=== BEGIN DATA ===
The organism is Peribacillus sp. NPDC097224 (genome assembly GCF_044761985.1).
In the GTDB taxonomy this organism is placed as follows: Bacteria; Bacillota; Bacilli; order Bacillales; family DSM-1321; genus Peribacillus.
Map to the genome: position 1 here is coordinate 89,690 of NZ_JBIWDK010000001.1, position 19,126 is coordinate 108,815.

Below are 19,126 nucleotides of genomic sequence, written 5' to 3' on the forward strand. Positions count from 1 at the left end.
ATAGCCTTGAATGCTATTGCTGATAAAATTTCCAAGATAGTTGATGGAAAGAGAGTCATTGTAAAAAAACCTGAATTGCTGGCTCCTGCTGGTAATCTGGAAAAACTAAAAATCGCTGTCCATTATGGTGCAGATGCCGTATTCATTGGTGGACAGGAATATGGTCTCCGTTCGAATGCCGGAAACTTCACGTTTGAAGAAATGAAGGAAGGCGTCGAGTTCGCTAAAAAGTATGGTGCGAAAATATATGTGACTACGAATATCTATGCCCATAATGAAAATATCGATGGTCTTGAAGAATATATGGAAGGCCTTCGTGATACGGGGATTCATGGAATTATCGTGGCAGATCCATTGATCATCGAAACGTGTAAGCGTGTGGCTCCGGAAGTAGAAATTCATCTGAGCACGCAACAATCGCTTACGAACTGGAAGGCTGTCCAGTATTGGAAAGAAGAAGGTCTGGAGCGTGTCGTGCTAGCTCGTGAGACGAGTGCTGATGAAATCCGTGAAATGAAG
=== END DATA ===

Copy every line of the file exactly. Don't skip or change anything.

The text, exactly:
The organism is Peribacillus sp. NPDC097224 (genome assembly GCF_044761985.1).
In the GTDB taxonomy this organism is placed as follows: Bacteria; Bacillota; Bacilli; order Bacillales; family DSM-1321; genus Peribacillus.
Map to the genome: position 1 here is coordinate 89,690 of NZ_JBIWDK010000001.1, position 19,126 is coordinate 108,815.

Below are 19,126 nucleotides of genomic sequence, written 5' to 3' on the forward strand. Positions count from 1 at the left end.
ATAGCCTTGAATGCTATTGCTGATAAAATTTCCAAGATAGTTGATGGAAAGAGAGTCATTGTAAAAAAACCTGAATTGCTGGCTCCTGCTGGTAATCTGGAAAAACTAAAAATCGCTGTCCATTATGGTGCAGATGCCGTATTCATTGGTGGACAGGAATATGGTCTCCGTTCGAATGCCGGAAACTTCACGTTTGAAGAAATGAAGGAAGGCGTCGAGTTCGCTAAAAAGTATGGTGCGAAAATATATGTGACTACGAATATCTATGCCCATAATGAAAATATCGATGGTCTTGAAGAATATATGGAAGGCCTTCGTGATACGGGGATTCATGGAATTATCGTGGCAGATCCATTGATCATCGAAACGTGTAAGCGTGTGGCTCCGGAAGTAGAAATTCATCTGAGCACGCAACAATCGCTTACGAACTGGAAGGCTGTCCAGTATTGGAAAGAAGAAGGTCTGGAGCGTGTCGTGCTAGCTCGTGAGACGAGTGCTGATGAAATCCGTGAAATGAAG